The saga of alliance dynamics during elections

Will it be a contest or cakewalk for BJP?

Politics

March 28, 2019

/ By / New Delhi

alliance

For more than four decades, political parties defying ideological barriers have formed alliances to unseat a government

Is the forthcoming general election a cakewalk or contest for the ruling Bharatiya Janata Party (BJP) led by Prime Minister Narendra Modi? With an objective of unseating the Modi government several alliances have come up in different states across India.

At regular intervals Prime Minister Narendra Modi has dismissed the Mahagatbandhan or grand alliance as a grouping that offers nothing more than corruption, negativity and instability.  For more than four decades, political parties defying ideological barriers have formed alliances to unseat a government.  This is not the first time that the opposition parties are coming together against the ruling government.

Janata Party Experiment, 1977

The national emergency imposed by then Prime Minister Indira Gandhi in 1975 led to atrocities across the country and the arrest of several political opponents and civil right activists. Two years later a grand coalition took shape in 1977 when the movement against the Emergency galvanized. The coalition of various anti-Congress (I) factions won 345 out of 542 seats, winning 51.89 pc of the popular votes. Congress’s vote-share was reduced to below 35 pc and 154 seats.

Since then, this political experiment has become a tool not only to test the index of opposition unity, but also to unseat a well-entrenched ruling party in power.

National Front government, 1989

The next time opposition parties came together was in 1989 under the leadership of VP Singh who formed a rainbow coalition to unseat the Rajiv Gandhi-led Congress government. Entangled in allegations of kickbacks in the purchase of Bofors Howitzer from Sweden, Congress bore the brunt of the anti-incumbency wave, and VP Singh led the National Front (a coalition between Janata Dal, Telugu Desam, Dravida Munnetra Kazhagam of Tamil Nadu, and Asom Gana Parishad of Assam and Indian Congress (Socialist)) to form government, with outside support from the Left Front and BJP. The Janata Dal won 143 seats with a 40.7 pc vote share, Left parties secured 45 seats with 9.1 pc vote share and the BJP improved its tally to secure 85 seats with 11.36 pc vote share, up from two seats in the 8th Lok Sabha. Congress was reduced to 197 seats securing 39.5 pc vote share as against 415 seats and 48.1 pc in the 1984 general election in the aftermath of Prime Minister Indira Gandhi’s assassination.

UPA government, 2004

The United Progressive Alliance (UPA) headed by Congress president Sonia Gandhi brought opposition parties together to deny a second term to BJP-led NDA of Prime Minister Atal Behari Vajpayee. It won 335 seats securing 61.7 pc vote share against the NDA government as the country reeled under acute rural distress. NDA was down to 182 seats securing 23.75 pc vote share.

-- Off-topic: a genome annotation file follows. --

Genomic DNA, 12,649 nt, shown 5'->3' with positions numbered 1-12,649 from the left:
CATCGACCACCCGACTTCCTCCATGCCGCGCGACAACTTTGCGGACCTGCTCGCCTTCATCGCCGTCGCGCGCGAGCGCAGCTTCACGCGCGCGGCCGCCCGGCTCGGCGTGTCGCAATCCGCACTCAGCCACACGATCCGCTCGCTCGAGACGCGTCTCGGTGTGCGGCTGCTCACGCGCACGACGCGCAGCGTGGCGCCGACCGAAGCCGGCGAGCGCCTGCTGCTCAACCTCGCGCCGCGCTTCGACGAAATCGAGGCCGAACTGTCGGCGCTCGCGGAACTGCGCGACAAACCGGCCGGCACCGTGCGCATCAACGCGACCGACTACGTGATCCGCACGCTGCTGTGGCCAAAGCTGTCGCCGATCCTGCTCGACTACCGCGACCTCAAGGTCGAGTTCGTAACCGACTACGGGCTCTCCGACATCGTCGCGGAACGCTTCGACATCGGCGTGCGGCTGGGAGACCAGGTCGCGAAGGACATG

Ahead of the 2019 Lok Sabha elections, opposition parties are also coming together to oust the Modi-led BJP government. Their unity on issues concerning the Modi government, have managed to put the government on a back foot. Be it cornering the Centre on anti-farmer, anti-poor policies and jobless growth, or on bank scams, communal polarisation and the Rafale deal, the Opposition has struck common ground. Though national, the alliance has several sub-components at multiple levels. This could turn the electoral arithmetic and social chemistry against the ruling BJP.

For instance a grand alliance has come up in Uttar Pradesh. With the largest number of Lok Sabha seats in this grand political akhara (gymnasium) of Indian politics, where the BJP won 71 seats on its own, is set to face its stiffest political test. This is because arch-rivals Samajwadi Party (SP) and Bahujan Samaj Party (BSP) have joined hands to ensure its defeat. This alliance was tested during the Lok Sabha by-elections last year in Gorakhpur, Phulpur and later at Kairana and the result was stunning; the electorate showed BJP the door.

The alliance has also sparked off a new social chemistry among traditional supporters of these political parties. It brings powerful social groups — Yadavs, Jatavs and the Muslims on one side.

Add to this alliance outfits like the Sanjay Nishad-founded Nirbal Indian Shoshit Hamara Aam Dal. This party works for the empowerment of Nishad, Kewats, Binds and other backward communities, whose traditional occupations centre on rivers, such as boatmen or fishermen.

Outside this alliance is the Congress. It is also likely to harm and hurt the ruling BJP, as the party could split the upper caste and Brahmin vote. It is instructive to remember that the Congress had won 22 seats way back in the 2009 Lok Sabha poll. In the 2014 election, the Congress’s vote-share was 7.5 pc. The alliance, set to at least half the BJP tally in UP, is no doubt giving sleepless nights to the saffron party.

Anti-BJP or the anti-Modi alliance are caught in twin objectives of not just ensuring their own victory in their respective strongholds, but also to keep the Modi- headed BJP out of the sweepstakes. Of course, it is a different story as to why, a strong pre-poll alliance of non-BJP parties have not emerged at the national level so far?

Now it is to be seen how Modi and his team are able to influence voters by going all out on the decision of the government to attack terror camps to its advantage in the poll campaign over the next two months.

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